Italy by Train
This is a collaboration post by my friend, Warren P. He did 5 days in Italy, touring 5 cities by train, over the holidays. Warren is graciously sharing his experience with GritsNGiggles.
Italy has a lot to offer in terms of culture, art, sites and its epicurean range is one of the best in the Mediterranean, if not the world. The Autobahn is exceptionally well maintained so getting around from major cities using that medium will not be problematic. However, side and city streets are crowded and not as easily navigated as are the highways. Both Uber and Lyft are relatively non-existent in Italy, so resorting to rentals, trains and taxis are the only real options. This trip, I intended on using trains and taxis only.
I arrived in Florence in the late afternoon, and getting a taxi was almost immediate as they are usually parked just outside baggage claim. Unlike the United States, taxis operate in order. So instead of selecting a preference, you must take the next available at the head of the line. While the cab navigates the city streets enroute to my B&B, I began to see the art in the Tuscany region, in all its splendor, as the museums came into view.
Tip: Taxis start the meter upon being dispatched when called. That’s not so if they are waved down. Additionally, there was a weird additional charge at the end of each fare. The driver would press a button and anywhere from 4-6 Euros would automatically be added to the displayed fare. My Italian was not that sufficient to get into the why of the charge. So in lieu of that, I just didn’t leave an additional tip.
Updated 24 Aug. 2019: There is a taxi app that is reliable and convenient.
Hotel and Bed and Breakfast Costs
Hotels depending on where they are and if they are privately owned or recognized names are very different in Italy. Be careful with the privately owned, smaller hotels as the amenities and maintenance may not be of the caliber expected and seen in the United States and other countries. With that in mind, Bed and Breakfasts are a much more intimate and economical way to go. On this trip I stayed in bed and breakfast that once was an oratory. The new owner redid some of the floors and walls and in my bedroom there was still evidence of frescos that had been plastered over several times. It was an amazing feeling and experience being in the oratory of a larger church in the hills of Florence. There was a butcher and bakery with a farmers market in walking distance from the home, so I had access to things I could use to prepare meals if I so desired. The cost for my room per night was 30€. An amazing price! Hotels vary again based on name, location and ownership.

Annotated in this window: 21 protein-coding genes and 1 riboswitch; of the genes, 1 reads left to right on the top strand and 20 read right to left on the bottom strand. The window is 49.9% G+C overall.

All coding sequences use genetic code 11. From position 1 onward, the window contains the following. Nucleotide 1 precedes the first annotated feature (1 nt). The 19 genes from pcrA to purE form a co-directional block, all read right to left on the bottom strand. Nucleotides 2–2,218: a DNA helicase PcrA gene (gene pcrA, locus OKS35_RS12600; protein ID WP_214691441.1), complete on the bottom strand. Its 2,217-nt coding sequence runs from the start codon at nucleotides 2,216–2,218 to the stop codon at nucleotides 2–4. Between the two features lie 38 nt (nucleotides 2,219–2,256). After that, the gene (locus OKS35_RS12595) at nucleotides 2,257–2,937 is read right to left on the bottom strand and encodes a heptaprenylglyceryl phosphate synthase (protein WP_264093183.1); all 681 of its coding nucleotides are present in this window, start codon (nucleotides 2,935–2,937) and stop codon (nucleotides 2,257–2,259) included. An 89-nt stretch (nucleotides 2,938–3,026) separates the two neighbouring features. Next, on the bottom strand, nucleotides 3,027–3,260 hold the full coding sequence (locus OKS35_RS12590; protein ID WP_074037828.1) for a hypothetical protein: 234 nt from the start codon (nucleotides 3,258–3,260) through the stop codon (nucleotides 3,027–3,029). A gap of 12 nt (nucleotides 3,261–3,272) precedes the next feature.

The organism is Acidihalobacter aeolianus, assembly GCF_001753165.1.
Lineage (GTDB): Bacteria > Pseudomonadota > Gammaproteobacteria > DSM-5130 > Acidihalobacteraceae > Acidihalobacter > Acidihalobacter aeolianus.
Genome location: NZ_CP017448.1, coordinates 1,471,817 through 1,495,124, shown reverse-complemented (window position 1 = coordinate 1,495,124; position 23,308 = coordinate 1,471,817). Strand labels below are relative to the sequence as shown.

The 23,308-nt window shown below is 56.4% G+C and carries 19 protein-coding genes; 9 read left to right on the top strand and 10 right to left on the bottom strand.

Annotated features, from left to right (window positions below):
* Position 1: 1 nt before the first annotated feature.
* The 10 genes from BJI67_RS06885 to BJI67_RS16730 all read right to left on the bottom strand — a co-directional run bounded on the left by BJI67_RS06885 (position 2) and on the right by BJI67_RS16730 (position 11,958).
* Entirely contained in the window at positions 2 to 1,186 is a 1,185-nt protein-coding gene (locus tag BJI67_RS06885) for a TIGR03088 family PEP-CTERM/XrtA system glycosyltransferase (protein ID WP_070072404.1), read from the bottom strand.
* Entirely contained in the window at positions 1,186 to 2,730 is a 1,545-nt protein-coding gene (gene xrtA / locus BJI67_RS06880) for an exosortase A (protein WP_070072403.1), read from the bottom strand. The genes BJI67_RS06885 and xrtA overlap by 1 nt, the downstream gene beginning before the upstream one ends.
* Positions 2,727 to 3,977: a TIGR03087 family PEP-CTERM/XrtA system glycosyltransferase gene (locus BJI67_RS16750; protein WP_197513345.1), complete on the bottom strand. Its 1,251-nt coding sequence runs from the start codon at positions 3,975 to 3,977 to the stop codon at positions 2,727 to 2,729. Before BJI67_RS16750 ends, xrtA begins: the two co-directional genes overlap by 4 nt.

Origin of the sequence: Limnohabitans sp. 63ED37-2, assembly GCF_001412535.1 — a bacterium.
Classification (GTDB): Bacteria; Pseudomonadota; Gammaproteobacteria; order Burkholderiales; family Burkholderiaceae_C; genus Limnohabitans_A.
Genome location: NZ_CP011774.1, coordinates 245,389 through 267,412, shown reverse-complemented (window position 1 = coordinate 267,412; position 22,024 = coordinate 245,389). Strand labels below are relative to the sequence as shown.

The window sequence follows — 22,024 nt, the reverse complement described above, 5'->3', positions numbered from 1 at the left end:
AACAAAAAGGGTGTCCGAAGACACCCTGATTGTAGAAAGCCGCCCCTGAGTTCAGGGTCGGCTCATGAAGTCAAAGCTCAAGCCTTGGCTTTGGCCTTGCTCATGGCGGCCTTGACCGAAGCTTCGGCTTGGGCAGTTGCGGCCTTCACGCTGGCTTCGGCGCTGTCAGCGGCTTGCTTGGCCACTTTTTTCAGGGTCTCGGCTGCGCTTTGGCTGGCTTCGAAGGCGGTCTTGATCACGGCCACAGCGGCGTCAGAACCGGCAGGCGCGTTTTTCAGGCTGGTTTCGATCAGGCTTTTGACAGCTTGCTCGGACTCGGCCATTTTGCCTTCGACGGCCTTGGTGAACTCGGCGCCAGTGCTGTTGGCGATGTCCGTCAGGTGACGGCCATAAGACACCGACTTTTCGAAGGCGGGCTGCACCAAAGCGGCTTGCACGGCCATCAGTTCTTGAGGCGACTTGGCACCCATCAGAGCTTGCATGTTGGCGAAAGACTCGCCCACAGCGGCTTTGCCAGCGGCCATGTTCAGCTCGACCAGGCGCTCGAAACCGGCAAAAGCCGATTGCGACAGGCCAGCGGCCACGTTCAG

Things to see and do in Florence
If you see nothing else in Florence, you must see the marble stone carving of David by Michelangelo in the Galleria dell’ Accademia. The Uffizi Gallery is also another stunning location co-located with the Piazza Della Signoria. The Uffizi contains the world’s largest collection of Medici commissioned Renaissance art. The Piazza del Duomo and Bell Tower is another historically significant piece of architecture that should not be missed. Centered in the heart of downtown Florence, and center piece of all other architecture in the square as it is surrounded by most all museums and historic sites.
Tip: If you plan to visit the interior of the Duomo, I would highly recommend getting your tickets at its online site as the lines are extremely long to get to the pay window. But can be bypassed with prior purchase as a tour.
From Florence to Venice was just around two hours by regional (bullet) train. Unlike the intercity trains, the bullet trains have very limited stops between regional cities. The train travels anywhere from 130-160 MPH, and the scenery is breath-taking to say the least. Architecture, wine groves, and farms line the rail routes. The amenities on the train are just as adequate as those of airline. There are cars selling amenities and sufficiently well maintained water closets (WC). Prices range from $140-$160 or the Euro equivalent. They can be purchased at unmanned and manned kiosk at the station, or online. The trains are very punctual. So it behooves you to be on time as they pull away within a minute or two of the scheduled time.
Things to see and do in Venice
Gondola rides are the absolute best way to see the architecture and history of Venice proper. The Grand Canal is a busy waterway, but expertly navigated with river taxis, private boats, security, and industry and of course your own personal Gondola. The prices of the Gondola rides are based on time. I had a half an hour ride and it cost me 140 Euros. For that price, I navigated every water avenue and I submit it was the best way to see the sites without walking. I saved walking for dining and the shopping.
Tip: Buy gondola tickets with Venice Tours by Gondola (online) to save money. This will be a shared ride.